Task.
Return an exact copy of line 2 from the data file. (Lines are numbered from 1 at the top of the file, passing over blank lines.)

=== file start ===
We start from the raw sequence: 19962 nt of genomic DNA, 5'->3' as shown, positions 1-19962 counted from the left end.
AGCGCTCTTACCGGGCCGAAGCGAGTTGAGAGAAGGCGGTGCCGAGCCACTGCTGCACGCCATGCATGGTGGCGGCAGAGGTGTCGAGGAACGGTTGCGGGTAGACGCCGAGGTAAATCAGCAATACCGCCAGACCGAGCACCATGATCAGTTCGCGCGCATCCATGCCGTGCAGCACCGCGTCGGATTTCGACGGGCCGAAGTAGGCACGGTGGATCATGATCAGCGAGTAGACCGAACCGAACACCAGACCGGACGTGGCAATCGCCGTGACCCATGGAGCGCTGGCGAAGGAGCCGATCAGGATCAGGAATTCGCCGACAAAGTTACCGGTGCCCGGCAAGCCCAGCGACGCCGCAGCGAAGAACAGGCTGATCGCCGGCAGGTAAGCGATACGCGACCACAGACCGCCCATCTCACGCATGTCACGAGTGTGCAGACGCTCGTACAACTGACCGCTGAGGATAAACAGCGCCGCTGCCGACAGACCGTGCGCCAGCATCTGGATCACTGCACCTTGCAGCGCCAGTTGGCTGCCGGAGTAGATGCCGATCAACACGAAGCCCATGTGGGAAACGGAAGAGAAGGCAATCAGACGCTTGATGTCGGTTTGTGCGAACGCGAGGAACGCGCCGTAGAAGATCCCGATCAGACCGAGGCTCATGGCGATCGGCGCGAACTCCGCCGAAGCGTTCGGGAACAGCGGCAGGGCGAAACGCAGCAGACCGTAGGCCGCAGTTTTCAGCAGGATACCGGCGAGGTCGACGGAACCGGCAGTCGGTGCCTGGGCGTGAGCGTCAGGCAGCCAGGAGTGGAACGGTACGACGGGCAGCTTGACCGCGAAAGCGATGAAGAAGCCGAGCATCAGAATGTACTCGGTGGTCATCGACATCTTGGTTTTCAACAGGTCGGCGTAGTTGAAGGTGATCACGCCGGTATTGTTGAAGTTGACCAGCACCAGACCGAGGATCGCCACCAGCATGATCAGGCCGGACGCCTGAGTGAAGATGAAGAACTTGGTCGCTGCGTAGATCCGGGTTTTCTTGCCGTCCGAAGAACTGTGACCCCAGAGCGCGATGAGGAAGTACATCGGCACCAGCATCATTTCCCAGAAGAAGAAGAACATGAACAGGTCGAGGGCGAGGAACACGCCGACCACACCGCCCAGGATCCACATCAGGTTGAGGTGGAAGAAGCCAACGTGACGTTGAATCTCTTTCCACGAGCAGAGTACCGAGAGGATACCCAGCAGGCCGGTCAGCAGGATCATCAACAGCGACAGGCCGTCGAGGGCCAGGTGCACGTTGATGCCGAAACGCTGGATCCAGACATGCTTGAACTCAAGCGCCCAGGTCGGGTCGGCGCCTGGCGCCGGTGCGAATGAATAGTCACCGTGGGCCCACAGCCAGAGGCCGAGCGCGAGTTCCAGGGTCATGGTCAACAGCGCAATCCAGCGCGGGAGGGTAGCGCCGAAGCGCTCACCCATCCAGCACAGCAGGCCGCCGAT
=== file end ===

AGCGCTCTTACCGGGCCGAAGCGAGTTGAGAGAAGGCGGTGCCGAGCCACTGCTGCACGCCATGCATGGTGGCGGCAGAGGTGTCGAGGAACGGTTGCGGGTAGACGCCGAGGTAAATCAGCAATACCGCCAGACCGAGCACCATGATCAGTTCGCGCGCATCCATGCCGTGCAGCACCGCGTCGGATTTCGACGGGCCGAAGTAGGCACGGTGGATCATGATCAGCGAGTAGACCGAACCGAACACCAGACCGGACGTGGCAATCGCCGTGACCCATGGAGCGCTGGCGAAGGAGCCGATCAGGATCAGGAATTCGCCGACAAAGTTACCGGTGCCCGGCAAGCCCAGCGACGCCGCAGCGAAGAACAGGCTGATCGCCGGCAGGTAAGCGATACGCGACCACAGACCGCCCATCTCACGCATGTCACGAGTGTGCAGACGCTCGTACAACTGACCGCTGAGGATAAACAGCGCCGCTGCCGACAGACCGTGCGCCAGCATCTGGATCACTGCACCTTGCAGCGCCAGTTGGCTGCCGGAGTAGATGCCGATCAACACGAAGCCCATGTGGGAAACGGAAGAGAAGGCAATCAGACGCTTGATGTCGGTTTGTGCGAACGCGAGGAACGCGCCGTAGAAGATCCCGATCAGACCGAGGCTCATGGCGATCGGCGCGAACTCCGCCGAAGCGTTCGGGAACAGCGGCAGGGCGAAACGCAGCAGACCGTAGGCCGCAGTTTTCAGCAGGATACCGGCGAGGTCGACGGAACCGGCAGTCGGTGCCTGGGCGTGAGCGTCAGGCAGCCAGGAGTGGAACGGTACGACGGGCAGCTTGACCGCGAAAGCGATGAAGAAGCCGAGCATCAGAATGTACTCGGTGGTCATCGACATCTTGGTTTTCAACAGGTCGGCGTAGTTGAAGGTGATCACGCCGGTATTGTTGAAGTTGACCAGCACCAGACCGAGGATCGCCACCAGCATGATCAGGCCGGACGCCTGAGTGAAGATGAAGAACTTGGTCGCTGCGTAGATCCGGGTTTTCTTGCCGTCCGAAGAACTGTGACCCCAGAGCGCGATGAGGAAGTACATCGGCACCAGCATCATTTCCCAGAAGAAGAAGAACATGAACAGGTCGAGGGCGAGGAACACGCCGACCACACCGCCCAGGATCCACATCAGGTTGAGGTGGAAGAAGCCAACGTGACGTTGAATCTCTTTCCACGAGCAGAGTACCGAGAGGATACCCAGCAGGCCGGTCAGCAGGATCATCAACAGCGACAGGCCGTCGAGGGCCAGGTGCACGTTGATGCCGAAACGCTGGATCCAGACATGCTTGAACTCAAGCGCCCAGGTCGGGTCGGCGCCTGGCGCCGGTGCGAATGAATAGTCACCGTGGGCCCACAGCCAGAGGCCGAGCGCGAGTTCCAGGGTCATGGTCAACAGCGCAATCCAGCGCGGGAGGGTAGCGCCGAAGCGCTCACCCATCCAGCACAGCAGGCCGCCGAT